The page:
Cal Freeman

              Castor Fiber, Avicularia, Typhlops (2014) | Danielle Rosen

              Castor Fiber, Avicularia, Typhlops (2014) | Danielle Rosen


after Paul Klee


I had meant to be the eye
grounded in the pink;

I had meant to be my own

squinting out the yellow folds
around the eye and

slumbering into me
as she had once before;

it seemed like years.
I had meant to say “before”

as though to segment this
but the lines from here to before

curled up
like spent match sticks.

I was pressed with thumbprints
over a winding wheel;

I meant to be
the little chalice from which

my mother drank, the taste
of blood in her mouth,

the gaunt horse
she didn’t have the heart to ride,

its crooked back, withers
jutting sideways from its neck,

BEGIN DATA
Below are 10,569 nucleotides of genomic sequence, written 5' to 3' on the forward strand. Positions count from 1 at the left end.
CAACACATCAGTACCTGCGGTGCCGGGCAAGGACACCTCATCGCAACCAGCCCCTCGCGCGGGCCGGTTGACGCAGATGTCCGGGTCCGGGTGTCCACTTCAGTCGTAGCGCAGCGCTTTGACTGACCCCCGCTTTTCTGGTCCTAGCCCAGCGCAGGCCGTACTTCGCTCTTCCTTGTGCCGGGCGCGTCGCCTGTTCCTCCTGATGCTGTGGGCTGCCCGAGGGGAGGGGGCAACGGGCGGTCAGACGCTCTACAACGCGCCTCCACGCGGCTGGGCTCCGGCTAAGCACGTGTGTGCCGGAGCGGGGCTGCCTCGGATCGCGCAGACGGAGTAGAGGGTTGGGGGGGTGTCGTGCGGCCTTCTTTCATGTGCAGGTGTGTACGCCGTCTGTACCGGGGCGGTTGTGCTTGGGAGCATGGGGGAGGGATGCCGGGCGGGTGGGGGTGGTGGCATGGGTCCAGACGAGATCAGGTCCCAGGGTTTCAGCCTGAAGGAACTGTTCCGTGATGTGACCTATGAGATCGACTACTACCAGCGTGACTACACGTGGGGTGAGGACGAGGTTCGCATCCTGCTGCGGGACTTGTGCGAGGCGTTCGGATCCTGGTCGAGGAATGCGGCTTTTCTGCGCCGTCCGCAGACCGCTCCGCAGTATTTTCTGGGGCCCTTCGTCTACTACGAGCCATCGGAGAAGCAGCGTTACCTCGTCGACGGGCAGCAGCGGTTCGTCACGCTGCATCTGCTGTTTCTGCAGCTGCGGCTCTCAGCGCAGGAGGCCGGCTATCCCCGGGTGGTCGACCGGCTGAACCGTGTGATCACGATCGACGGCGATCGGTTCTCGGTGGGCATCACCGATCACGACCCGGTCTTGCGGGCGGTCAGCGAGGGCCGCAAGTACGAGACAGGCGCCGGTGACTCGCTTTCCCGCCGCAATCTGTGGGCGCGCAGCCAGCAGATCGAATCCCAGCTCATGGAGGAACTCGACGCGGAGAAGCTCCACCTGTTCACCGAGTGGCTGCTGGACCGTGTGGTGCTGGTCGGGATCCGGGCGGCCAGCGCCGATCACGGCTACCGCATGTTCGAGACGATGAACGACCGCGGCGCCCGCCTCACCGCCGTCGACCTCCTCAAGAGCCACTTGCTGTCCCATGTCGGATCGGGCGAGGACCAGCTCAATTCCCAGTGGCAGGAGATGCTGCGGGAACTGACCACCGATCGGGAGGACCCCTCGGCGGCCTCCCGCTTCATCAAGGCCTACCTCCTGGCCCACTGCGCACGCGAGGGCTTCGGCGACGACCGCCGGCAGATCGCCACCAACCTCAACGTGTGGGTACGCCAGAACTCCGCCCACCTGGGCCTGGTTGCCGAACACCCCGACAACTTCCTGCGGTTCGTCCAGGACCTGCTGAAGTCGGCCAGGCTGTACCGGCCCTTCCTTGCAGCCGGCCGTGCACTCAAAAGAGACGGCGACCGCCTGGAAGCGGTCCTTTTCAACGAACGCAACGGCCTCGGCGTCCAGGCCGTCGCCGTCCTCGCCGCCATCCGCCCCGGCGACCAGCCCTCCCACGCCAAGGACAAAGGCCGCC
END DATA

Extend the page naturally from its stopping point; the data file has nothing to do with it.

such a broken hat rack
of a horse.

Epistle to a Tabellarius


Dear slaving long roads
      hour of ink on ephemeral pulp
accordion shut the leaf bark

when you set out
   ligatures in wax open
to the eyes of the republic

dear palimpsestic greeting
       SPD dear evanescent
in wax

dear ampersand hashtag
       pound and pounding feet
on adverbial stone

dear republic of tongues
      wagging like broken
saddle straps dear

abbreviating virus
  our words hover
over you like whispers

transmissions of wars
    we execute
            but never



Cal Freeman was born and raised in Detroit.  His writing has appeared in many journals including Berfrois, The Drunken Boat, The Paris-American, The Cortland Review, and Rattle.  He has been nominated for Pushcart Prizes in both poetry and creative nonfiction.  His first book of poems, Brother of Leaving, has just been published by Antonin Artaud Publications.  He currently lives in Dearborn, MI and teaches at Oakland University.